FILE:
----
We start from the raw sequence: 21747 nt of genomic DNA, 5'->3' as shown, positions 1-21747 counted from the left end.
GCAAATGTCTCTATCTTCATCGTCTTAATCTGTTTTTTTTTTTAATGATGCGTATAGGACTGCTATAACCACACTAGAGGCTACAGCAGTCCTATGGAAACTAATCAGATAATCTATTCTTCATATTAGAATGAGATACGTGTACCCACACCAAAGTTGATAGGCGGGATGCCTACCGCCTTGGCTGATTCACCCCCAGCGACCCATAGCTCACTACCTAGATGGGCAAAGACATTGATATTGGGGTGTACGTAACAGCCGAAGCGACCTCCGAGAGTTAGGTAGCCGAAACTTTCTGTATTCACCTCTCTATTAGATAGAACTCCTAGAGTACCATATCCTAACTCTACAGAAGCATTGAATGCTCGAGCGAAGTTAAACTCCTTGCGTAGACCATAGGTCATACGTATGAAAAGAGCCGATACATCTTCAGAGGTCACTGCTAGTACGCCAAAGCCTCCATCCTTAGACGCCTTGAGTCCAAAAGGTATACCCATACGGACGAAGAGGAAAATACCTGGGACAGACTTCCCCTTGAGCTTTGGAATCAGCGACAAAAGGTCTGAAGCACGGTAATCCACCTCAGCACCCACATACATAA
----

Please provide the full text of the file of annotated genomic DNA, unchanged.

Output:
We start from the raw sequence: 21747 nt of genomic DNA, 5'->3' as shown, positions 1-21747 counted from the left end.
GCAAATGTCTCTATCTTCATCGTCTTAATCTGTTTTTTTTTTTAATGATGCGTATAGGACTGCTATAACCACACTAGAGGCTACAGCAGTCCTATGGAAACTAATCAGATAATCTATTCTTCATATTAGAATGAGATACGTGTACCCACACCAAAGTTGATAGGCGGGATGCCTACCGCCTTGGCTGATTCACCCCCAGCGACCCATAGCTCACTACCTAGATGGGCAAAGACATTGATATTGGGGTGTACGTAACAGCCGAAGCGACCTCCGAGAGTTAGGTAGCCGAAACTTTCTGTATTCACCTCTCTATTAGATAGAACTCCTAGAGTACCATATCCTAACTCTACAGAAGCATTGAATGCTCGAGCGAAGTTAAACTCCTTGCGTAGACCATAGGTCATACGTATGAAAAGAGCCGATACATCTTCAGAGGTCACTGCTAGTACGCCAAAGCCTCCATCCTTAGACGCCTTGAGTCCAAAAGGTATACCCATACGGACGAAGAGGAAAATACCTGGGACAGACTTCCCCTTGAGCTTTGGAATCAGCGACAAAAGGTCTGAAGCACGGTAATCCACCTCAGCACCCACATACATAA